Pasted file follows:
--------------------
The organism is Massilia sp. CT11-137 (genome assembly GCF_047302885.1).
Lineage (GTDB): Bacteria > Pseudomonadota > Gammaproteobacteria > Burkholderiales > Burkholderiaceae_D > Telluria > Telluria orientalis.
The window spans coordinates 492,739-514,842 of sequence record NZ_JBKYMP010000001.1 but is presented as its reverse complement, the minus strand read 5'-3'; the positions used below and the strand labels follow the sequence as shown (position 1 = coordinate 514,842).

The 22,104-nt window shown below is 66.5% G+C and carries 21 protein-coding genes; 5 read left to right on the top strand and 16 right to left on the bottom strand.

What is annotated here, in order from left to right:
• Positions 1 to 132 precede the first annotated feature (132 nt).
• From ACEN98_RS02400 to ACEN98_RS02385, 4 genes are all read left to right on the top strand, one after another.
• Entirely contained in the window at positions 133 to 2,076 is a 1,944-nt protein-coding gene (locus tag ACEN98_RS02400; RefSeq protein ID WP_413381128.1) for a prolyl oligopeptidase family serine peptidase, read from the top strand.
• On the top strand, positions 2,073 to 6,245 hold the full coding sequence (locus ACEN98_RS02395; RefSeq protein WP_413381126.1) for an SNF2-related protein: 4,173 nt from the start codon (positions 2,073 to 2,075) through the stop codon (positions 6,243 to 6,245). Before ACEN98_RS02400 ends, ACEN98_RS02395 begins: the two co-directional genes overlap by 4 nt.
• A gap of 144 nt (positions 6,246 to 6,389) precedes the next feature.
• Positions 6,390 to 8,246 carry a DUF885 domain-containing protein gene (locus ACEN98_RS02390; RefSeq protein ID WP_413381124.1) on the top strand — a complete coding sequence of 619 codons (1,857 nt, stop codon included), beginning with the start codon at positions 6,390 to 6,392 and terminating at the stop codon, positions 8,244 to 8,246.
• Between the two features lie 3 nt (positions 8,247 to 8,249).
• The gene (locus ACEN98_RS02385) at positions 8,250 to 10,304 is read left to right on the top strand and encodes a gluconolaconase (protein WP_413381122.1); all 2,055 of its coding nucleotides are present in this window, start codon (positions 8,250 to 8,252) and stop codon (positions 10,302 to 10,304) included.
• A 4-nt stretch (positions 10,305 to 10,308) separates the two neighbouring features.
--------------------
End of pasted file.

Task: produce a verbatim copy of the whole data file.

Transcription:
The organism is Massilia sp. CT11-137 (genome assembly GCF_047302885.1).
Lineage (GTDB): Bacteria > Pseudomonadota > Gammaproteobacteria > Burkholderiales > Burkholderiaceae_D > Telluria > Telluria orientalis.
The window spans coordinates 492,739-514,842 of sequence record NZ_JBKYMP010000001.1 but is presented as its reverse complement, the minus strand read 5'-3'; the positions used below and the strand labels follow the sequence as shown (position 1 = coordinate 514,842).

The 22,104-nt window shown below is 66.5% G+C and carries 21 protein-coding genes; 5 read left to right on the top strand and 16 right to left on the bottom strand.

What is annotated here, in order from left to right:
• Positions 1 to 132 precede the first annotated feature (132 nt).
• From ACEN98_RS02400 to ACEN98_RS02385, 4 genes are all read left to right on the top strand, one after another.
• Entirely contained in the window at positions 133 to 2,076 is a 1,944-nt protein-coding gene (locus tag ACEN98_RS02400; RefSeq protein ID WP_413381128.1) for a prolyl oligopeptidase family serine peptidase, read from the top strand.
• On the top strand, positions 2,073 to 6,245 hold the full coding sequence (locus ACEN98_RS02395; RefSeq protein WP_413381126.1) for an SNF2-related protein: 4,173 nt from the start codon (positions 2,073 to 2,075) through the stop codon (positions 6,243 to 6,245). Before ACEN98_RS02400 ends, ACEN98_RS02395 begins: the two co-directional genes overlap by 4 nt.
• A gap of 144 nt (positions 6,246 to 6,389) precedes the next feature.
• Positions 6,390 to 8,246 carry a DUF885 domain-containing protein gene (locus ACEN98_RS02390; RefSeq protein ID WP_413381124.1) on the top strand — a complete coding sequence of 619 codons (1,857 nt, stop codon included), beginning with the start codon at positions 6,390 to 6,392 and terminating at the stop codon, positions 8,244 to 8,246.
• Between the two features lie 3 nt (positions 8,247 to 8,249).
• The gene (locus ACEN98_RS02385) at positions 8,250 to 10,304 is read left to right on the top strand and encodes a gluconolaconase (protein WP_413381122.1); all 2,055 of its coding nucleotides are present in this window, start codon (positions 8,250 to 8,252) and stop codon (positions 10,302 to 10,304) included.
• A 4-nt stretch (positions 10,305 to 10,308) separates the two neighbouring features.